• Post Reply Bookmark Topic Watch Topic
  • New Topic

Employee Database  RSS feed

 
Daniel Jenkins
Greenhorn
Posts: 13
  • Mark post as helpful
  • send pies
  • Quote
  • Report post to moderator
Hi,

So, I am a first time programmer and this is literally my first programing assignment ever. I have to create an employee database application using eclipse. See the below instructions. I need some help on how to get started. I know i will be using strings, the scanner class, and arrays.... thats all I know. For now, I need help planning this......how its going to be structured and what classes I should use. Once i have some code started I can post it for feedback and suggestions.


Assignment
Create the initial code for an employee database application.

The required functionality & components are:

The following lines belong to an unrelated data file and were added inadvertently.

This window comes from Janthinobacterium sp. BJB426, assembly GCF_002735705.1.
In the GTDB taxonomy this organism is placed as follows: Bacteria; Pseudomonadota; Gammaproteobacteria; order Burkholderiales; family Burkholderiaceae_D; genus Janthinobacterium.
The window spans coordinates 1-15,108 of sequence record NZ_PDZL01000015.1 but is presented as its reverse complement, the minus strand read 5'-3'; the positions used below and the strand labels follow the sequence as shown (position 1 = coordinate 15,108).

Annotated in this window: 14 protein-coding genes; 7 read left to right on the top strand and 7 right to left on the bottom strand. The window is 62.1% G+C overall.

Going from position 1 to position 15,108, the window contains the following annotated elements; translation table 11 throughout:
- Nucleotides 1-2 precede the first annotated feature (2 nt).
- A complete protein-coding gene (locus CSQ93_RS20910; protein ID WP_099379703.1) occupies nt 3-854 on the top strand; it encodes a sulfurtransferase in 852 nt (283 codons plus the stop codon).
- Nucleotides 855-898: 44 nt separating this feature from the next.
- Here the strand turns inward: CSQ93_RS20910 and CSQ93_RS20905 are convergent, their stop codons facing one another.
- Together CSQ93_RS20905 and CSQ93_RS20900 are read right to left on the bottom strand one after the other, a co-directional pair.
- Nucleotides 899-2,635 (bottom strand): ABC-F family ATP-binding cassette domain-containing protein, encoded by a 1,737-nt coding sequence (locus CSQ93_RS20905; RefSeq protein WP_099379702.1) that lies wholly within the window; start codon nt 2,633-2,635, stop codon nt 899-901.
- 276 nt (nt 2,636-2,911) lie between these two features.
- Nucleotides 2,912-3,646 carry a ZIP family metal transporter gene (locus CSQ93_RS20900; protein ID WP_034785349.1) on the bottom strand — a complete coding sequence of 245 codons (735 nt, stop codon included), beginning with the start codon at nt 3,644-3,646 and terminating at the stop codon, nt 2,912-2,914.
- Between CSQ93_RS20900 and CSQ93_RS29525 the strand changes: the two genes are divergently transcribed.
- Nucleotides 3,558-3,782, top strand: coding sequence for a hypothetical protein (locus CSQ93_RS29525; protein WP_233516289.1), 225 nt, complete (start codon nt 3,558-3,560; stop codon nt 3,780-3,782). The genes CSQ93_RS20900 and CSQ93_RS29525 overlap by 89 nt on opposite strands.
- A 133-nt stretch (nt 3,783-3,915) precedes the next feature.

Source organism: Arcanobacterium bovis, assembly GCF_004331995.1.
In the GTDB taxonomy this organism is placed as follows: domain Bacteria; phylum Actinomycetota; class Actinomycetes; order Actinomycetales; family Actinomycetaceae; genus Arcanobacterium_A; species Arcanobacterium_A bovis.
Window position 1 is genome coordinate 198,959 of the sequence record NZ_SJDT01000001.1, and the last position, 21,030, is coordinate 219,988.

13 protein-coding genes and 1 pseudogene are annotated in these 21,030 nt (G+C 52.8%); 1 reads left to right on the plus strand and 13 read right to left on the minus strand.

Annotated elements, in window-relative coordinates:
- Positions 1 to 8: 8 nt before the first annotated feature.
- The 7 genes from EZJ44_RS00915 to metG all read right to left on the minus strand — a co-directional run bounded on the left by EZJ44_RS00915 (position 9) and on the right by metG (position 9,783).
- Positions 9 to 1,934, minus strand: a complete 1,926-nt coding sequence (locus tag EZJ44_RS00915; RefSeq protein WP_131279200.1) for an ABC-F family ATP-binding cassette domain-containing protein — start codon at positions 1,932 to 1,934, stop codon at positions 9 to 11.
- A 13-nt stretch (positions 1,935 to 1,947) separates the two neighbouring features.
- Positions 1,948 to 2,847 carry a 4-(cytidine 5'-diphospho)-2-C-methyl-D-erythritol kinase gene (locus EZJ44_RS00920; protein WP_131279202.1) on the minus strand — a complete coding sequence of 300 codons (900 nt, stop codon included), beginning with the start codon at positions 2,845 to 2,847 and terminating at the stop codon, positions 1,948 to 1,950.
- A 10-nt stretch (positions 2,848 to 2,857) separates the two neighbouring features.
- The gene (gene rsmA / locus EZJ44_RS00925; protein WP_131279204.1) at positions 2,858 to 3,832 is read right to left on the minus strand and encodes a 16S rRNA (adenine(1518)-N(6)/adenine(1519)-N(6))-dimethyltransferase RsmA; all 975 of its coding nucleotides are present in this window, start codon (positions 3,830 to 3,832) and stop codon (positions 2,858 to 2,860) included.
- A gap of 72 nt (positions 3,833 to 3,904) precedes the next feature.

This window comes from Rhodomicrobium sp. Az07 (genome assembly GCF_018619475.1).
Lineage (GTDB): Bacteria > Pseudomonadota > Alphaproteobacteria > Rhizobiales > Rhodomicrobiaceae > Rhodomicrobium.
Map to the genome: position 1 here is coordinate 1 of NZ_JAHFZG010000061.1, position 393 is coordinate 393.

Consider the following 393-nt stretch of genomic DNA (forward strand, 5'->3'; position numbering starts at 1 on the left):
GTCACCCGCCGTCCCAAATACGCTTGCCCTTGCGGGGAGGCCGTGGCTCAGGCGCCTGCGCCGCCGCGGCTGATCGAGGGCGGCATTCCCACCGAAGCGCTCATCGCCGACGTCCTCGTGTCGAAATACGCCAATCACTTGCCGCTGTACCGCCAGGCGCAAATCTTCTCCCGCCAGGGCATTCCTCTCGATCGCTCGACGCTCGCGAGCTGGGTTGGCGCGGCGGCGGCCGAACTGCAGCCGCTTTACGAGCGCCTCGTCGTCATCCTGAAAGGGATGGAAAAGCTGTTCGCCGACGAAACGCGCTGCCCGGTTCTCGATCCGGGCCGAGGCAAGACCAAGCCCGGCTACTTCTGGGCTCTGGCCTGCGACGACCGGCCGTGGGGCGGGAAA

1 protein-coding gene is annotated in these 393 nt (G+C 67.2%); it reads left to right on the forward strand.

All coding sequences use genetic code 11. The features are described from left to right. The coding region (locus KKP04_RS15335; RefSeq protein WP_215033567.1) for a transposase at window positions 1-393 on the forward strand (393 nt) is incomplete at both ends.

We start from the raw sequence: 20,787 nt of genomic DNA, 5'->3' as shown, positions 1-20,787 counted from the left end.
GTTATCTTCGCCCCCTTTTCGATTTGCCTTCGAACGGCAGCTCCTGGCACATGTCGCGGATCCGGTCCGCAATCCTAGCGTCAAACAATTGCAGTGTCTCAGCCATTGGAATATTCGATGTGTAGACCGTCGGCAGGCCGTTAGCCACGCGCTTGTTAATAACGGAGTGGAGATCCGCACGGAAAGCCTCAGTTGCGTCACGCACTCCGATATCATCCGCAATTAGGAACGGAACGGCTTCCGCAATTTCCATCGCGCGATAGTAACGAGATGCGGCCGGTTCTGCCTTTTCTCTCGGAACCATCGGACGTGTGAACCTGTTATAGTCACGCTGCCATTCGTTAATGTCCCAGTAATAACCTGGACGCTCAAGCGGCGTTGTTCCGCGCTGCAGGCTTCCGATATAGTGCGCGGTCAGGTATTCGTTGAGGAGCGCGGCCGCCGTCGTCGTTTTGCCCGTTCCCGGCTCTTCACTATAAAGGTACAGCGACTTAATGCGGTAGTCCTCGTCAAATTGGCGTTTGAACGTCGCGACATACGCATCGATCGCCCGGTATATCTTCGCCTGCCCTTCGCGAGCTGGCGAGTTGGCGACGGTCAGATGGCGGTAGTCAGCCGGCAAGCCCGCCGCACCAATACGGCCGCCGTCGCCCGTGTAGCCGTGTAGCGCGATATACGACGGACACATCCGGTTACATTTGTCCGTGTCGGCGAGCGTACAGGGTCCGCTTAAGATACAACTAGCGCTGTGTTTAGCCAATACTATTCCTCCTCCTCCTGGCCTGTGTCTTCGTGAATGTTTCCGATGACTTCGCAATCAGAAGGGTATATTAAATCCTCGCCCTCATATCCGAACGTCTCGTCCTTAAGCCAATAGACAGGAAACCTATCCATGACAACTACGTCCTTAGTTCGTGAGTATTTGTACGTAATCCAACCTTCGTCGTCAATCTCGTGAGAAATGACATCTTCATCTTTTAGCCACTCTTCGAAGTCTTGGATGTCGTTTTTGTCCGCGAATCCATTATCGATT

1. An Employee class that contains data about individual employees
  a. Fields (all Strings): Last name, first name, department, and job
  b. Methods:
     i. Set: One “set” method (e.g., setLastName) for each field, which accepts a String object as a parameter and sets the field to the same value as that String
     ii. Get: One “get” method (e.g., getLastName) for each field, which returns a String object and leaves the field unchanged
2. An EDA class that maintains records of employees:
   a. Fields:
      i. an array of Employee objects (initial size set to 100)
      ii. a counter (type int) for the current Employee count
   b. Methods:
      i. Modify: Requires a field name, a match value, and a new value. For any Employee objects whose field matches the match value, the field will be changed to the new value using the appropriate set method
     ii. Add (full): Requires four Strings, which will be used to create a new Employee object at the lowest-index unused array entry. Creation will be accomplished via a constructor method. Counter will be incremented.
        1. Add (partial 1): Create Employee object using only last name & first name. Department and job will be set to “Unassigned”. Counter will be incremented.